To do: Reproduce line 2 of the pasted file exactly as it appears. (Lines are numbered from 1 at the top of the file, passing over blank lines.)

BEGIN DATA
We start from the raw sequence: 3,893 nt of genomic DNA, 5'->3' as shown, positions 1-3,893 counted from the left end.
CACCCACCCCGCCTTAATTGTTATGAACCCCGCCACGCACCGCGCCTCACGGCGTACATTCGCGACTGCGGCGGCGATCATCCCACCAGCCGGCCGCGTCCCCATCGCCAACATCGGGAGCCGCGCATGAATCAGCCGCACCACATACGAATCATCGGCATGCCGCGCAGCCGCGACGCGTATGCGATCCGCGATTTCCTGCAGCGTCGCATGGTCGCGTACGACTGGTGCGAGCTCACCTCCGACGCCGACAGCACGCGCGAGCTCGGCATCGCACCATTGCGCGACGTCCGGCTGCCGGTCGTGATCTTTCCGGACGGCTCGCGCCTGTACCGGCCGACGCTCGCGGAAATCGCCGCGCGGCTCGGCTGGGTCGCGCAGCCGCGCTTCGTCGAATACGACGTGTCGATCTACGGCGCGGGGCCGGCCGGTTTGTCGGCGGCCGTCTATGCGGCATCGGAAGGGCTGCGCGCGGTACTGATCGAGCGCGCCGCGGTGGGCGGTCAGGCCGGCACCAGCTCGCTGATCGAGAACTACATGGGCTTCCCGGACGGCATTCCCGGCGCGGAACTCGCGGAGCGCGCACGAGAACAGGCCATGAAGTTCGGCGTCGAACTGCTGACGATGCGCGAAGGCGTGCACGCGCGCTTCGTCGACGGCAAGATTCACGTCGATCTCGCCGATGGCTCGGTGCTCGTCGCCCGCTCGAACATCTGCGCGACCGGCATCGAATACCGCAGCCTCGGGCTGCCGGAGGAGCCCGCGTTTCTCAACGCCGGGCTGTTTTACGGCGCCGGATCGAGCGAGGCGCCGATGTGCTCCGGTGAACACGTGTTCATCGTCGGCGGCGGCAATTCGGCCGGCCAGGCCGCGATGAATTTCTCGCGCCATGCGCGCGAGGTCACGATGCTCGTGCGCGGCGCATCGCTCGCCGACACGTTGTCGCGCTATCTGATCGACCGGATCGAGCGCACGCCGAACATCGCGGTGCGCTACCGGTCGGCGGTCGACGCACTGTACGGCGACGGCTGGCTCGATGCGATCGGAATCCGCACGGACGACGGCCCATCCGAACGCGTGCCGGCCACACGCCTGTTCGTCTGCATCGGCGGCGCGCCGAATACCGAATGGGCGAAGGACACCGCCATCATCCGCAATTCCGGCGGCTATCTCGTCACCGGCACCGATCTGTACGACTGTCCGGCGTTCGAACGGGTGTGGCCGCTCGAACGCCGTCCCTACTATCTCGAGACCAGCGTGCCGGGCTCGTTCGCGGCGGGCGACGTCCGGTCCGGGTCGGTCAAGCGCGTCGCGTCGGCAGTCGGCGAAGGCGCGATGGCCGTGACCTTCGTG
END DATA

CACCCACCCCGCCTTAATTGTTATGAACCCCGCCACGCACCGCGCCTCACGGCGTACATTCGCGACTGCGGCGGCGATCATCCCACCAGCCGGCCGCGTCCCCATCGCCAACATCGGGAGCCGCGCATGAATCAGCCGCACCACATACGAATCATCGGCATGCCGCGCAGCCGCGACGCGTATGCGATCCGCGATTTCCTGCAGCGTCGCATGGTCGCGTACGACTGGTGCGAGCTCACCTCCGACGCCGACAGCACGCGCGAGCTCGGCATCGCACCATTGCGCGACGTCCGGCTGCCGGTCGTGATCTTTCCGGACGGCTCGCGCCTGTACCGGCCGACGCTCGCGGAAATCGCCGCGCGGCTCGGCTGGGTCGCGCAGCCGCGCTTCGTCGAATACGACGTGTCGATCTACGGCGCGGGGCCGGCCGGTTTGTCGGCGGCCGTCTATGCGGCATCGGAAGGGCTGCGCGCGGTACTGATCGAGCGCGCCGCGGTGGGCGGTCAGGCCGGCACCAGCTCGCTGATCGAGAACTACATGGGCTTCCCGGACGGCATTCCCGGCGCGGAACTCGCGGAGCGCGCACGAGAACAGGCCATGAAGTTCGGCGTCGAACTGCTGACGATGCGCGAAGGCGTGCACGCGCGCTTCGTCGACGGCAAGATTCACGTCGATCTCGCCGATGGCTCGGTGCTCGTCGCCCGCTCGAACATCTGCGCGACCGGCATCGAATACCGCAGCCTCGGGCTGCCGGAGGAGCCCGCGTTTCTCAACGCCGGGCTGTTTTACGGCGCCGGATCGAGCGAGGCGCCGATGTGCTCCGGTGAACACGTGTTCATCGTCGGCGGCGGCAATTCGGCCGGCCAGGCCGCGATGAATTTCTCGCGCCATGCGCGCGAGGTCACGATGCTCGTGCGCGGCGCATCGCTCGCCGACACGTTGTCGCGCTATCTGATCGACCGGATCGAGCGCACGCCGAACATCGCGGTGCGCTACCGGTCGGCGGTCGACGCACTGTACGGCGACGGCTGGCTCGATGCGATCGGAATCCGCACGGACGACGGCCCATCCGAACGCGTGCCGGCCACACGCCTGTTCGTCTGCATCGGCGGCGCGCCGAATACCGAATGGGCGAAGGACACCGCCATCATCCGCAATTCCGGCGGCTATCTCGTCACCGGCACCGATCTGTACGACTGTCCGGCGTTCGAACGGGTGTGGCCGCTCGAACGCCGTCCCTACTATCTCGAGACCAGCGTGCCGGGCTCGTTCGCGGCGGGCGACGTCCGGTCCGGGTCGGTCAAGCGCGTCGCGTCGGCAGTCGGCGAAGGCGCGATGGCCGTGACCTTCGTG